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First Year Engineering Students’ Initials Ideas For Solving Complex Problems

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Conference

2008 Annual Conference & Exposition

Location

Pittsburgh, Pennsylvania

Publication Date

June 22, 2008

Start Date

June 22, 2008

End Date

June 25, 2008

ISSN

2153-5965

Conference Session

FPD4 - Teaching Methods for First Year Students

Tagged Division

First-Year Programs

Page Count

10

Page Numbers

13.613.1 - 13.613.10

DOI

10.18260/1-2--4337

Permanent URL

https://peer.asee.org/4337

Download Count

432

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Paper Authors

biography

Sean Brophy Purdue University

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Sean P. Brophy, PhD. is an assistant professor of Engineering Education at Purdue University. Dr. Brophy is a learning scientist and engineer; his research focuses on the development of learners’ ability to solve complex problems in engineering, mathematics and science contexts. He continues to work on identifying new opportunities to use technology to support learning, formative assessment, and instruction.

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Abstract
NOTE: The first page of text has been automatically extracted and included below in lieu of an abstract

First Year Engineering Students’ Initials Ideas for Solving Complex Problems Abstract

This study is part of a larger ongoing study to explore the use of mini authentic challenges as anchors for inquiry in large lecture sections of first year engineering students. Anchored inquiry into authentic, complex problems continues to grow as an effective instructional method for developing engineering problem solving and technical skills. As a precursor to lecture, students log onto an online module that presents a challenge statement. The online module provides a text field for students to generate initial ideas about how to solve the challenge and generate questions about what more they need to learn. Then they review multiple perspectives provided by experts and compare these ideas with their initial thoughts. This generative experience is designed to orient students with the relevant information presented in lecture and with questions about what they need to learn in lecture. Some challenges have students evaluate complex systems as part of the process of generating ideas. This descriptive study explores what novice engineering students notice in complex systems relative to a problem solving goal. In this case the challenge was a troubleshooting activity that could be solved with a simple adjustment to one of the components. However, many students choose to make the problem a redesign problem of a completely different area of the system. These results illustrate that first year engineering students can approach complex challenges prior to instruction. They can identify the underlying problems based on their general understanding of the structure and function. Their lack of understanding of the how to determine the behavior of the system may be the cause of their inability to appropriately define the problem. The range of students’ responses can be analyzed as formative feedback to support instructors’ refinement of lectures to meet the needs of the students.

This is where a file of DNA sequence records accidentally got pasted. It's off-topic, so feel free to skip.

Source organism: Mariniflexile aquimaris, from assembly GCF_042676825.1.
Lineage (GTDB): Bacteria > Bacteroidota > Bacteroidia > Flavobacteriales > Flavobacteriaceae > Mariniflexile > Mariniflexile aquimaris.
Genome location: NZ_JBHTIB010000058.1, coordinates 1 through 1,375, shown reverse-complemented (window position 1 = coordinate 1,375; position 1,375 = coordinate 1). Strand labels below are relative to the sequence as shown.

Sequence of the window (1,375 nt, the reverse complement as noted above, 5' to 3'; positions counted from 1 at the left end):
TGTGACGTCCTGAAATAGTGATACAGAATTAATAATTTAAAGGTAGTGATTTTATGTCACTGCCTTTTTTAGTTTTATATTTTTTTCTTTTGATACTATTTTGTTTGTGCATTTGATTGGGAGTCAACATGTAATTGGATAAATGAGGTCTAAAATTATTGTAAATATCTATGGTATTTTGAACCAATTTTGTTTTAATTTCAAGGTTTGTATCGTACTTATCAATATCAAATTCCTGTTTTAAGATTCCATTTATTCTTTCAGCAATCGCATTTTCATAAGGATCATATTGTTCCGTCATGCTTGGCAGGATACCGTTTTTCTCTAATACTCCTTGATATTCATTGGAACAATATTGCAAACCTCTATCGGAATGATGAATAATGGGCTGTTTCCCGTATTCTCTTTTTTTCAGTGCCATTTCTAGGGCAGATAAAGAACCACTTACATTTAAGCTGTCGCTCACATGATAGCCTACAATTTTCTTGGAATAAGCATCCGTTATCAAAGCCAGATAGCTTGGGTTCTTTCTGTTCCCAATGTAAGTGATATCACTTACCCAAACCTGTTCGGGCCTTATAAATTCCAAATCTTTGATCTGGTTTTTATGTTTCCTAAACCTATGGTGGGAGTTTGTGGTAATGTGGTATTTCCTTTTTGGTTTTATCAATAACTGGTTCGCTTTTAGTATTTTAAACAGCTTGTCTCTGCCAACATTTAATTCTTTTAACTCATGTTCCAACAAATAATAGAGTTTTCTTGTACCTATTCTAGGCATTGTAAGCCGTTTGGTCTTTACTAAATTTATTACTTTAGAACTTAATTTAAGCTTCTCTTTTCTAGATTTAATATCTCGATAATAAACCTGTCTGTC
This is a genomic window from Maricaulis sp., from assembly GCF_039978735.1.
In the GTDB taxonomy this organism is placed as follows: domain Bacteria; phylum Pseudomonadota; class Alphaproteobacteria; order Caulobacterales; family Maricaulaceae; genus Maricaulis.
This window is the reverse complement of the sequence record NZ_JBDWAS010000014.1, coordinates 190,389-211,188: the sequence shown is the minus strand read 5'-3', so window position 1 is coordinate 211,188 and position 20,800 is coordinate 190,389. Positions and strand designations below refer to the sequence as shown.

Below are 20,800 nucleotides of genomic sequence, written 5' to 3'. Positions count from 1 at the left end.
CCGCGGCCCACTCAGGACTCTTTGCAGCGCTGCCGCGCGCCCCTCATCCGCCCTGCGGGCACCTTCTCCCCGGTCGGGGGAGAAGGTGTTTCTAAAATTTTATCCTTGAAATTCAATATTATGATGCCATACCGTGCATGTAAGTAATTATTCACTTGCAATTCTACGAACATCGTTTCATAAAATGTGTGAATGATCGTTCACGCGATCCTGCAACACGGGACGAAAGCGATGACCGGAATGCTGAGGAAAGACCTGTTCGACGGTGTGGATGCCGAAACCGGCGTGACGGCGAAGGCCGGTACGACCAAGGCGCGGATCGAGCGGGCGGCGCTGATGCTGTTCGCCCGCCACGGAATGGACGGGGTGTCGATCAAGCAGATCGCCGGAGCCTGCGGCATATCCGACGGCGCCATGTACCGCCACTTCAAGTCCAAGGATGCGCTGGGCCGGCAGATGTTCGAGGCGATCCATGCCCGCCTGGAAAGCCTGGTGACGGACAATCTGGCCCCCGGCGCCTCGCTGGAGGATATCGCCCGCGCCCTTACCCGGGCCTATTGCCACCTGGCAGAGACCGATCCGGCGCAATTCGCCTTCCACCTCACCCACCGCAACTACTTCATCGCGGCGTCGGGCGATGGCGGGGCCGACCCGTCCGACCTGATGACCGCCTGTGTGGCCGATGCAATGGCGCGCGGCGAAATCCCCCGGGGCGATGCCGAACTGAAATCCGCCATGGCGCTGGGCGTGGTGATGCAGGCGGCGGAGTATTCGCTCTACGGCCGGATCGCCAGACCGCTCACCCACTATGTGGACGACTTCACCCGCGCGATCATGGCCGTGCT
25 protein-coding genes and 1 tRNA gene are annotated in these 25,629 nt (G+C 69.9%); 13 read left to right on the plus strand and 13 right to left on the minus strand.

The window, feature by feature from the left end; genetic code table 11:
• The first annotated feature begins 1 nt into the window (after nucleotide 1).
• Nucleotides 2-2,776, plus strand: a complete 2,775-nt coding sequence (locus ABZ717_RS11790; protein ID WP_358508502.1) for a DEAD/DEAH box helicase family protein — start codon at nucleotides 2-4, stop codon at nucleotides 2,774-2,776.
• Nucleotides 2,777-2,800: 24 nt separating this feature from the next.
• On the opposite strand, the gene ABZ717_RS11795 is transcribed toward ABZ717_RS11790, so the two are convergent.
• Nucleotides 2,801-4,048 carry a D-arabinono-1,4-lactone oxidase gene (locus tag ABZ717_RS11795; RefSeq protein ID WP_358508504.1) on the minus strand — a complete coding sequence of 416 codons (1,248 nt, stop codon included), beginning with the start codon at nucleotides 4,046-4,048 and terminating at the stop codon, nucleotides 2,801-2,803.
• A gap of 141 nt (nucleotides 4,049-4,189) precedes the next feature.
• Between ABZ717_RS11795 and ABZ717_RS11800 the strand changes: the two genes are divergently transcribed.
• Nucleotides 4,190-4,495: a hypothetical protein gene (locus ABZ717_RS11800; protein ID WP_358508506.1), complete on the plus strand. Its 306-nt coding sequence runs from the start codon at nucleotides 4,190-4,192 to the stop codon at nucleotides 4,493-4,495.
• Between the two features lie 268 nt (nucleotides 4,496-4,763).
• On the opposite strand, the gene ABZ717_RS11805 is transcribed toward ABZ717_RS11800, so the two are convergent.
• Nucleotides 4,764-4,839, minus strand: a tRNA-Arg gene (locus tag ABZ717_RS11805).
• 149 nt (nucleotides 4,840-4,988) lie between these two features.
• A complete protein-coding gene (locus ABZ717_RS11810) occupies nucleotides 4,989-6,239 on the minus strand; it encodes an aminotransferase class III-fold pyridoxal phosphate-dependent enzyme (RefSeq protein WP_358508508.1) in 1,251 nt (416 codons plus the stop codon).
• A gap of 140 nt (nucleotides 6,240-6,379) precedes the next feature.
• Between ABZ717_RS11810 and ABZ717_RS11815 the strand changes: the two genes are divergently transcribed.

Keywords Inductive learning environments Formative assessment Technology mediated learning environments Large Lecture First Year Engineering

Introduction

First Year Engineering (FYE) students are academically bright yet demonstrate a large variance in experience with engineering problem solving. Specifically, students can manipulate mathematical operations for specific cases, but they have difficulty using data or equations to evaluate the performance of a complex system. In addition, they demonstrate difficulties representing complex systems in a way that supports their comprehension of a problem and the identification of potential solutions for a given situation. These specifics are important when we think about new pedagogical approaches to learning that involve learners starting instruction with a complex challenge. This paper presents results from a descriptive study designed to

Brophy, S. (2008, June), First Year Engineering Students’ Initials Ideas For Solving Complex Problems Paper presented at 2008 Annual Conference & Exposition, Pittsburgh, Pennsylvania. 10.18260/1-2--4337

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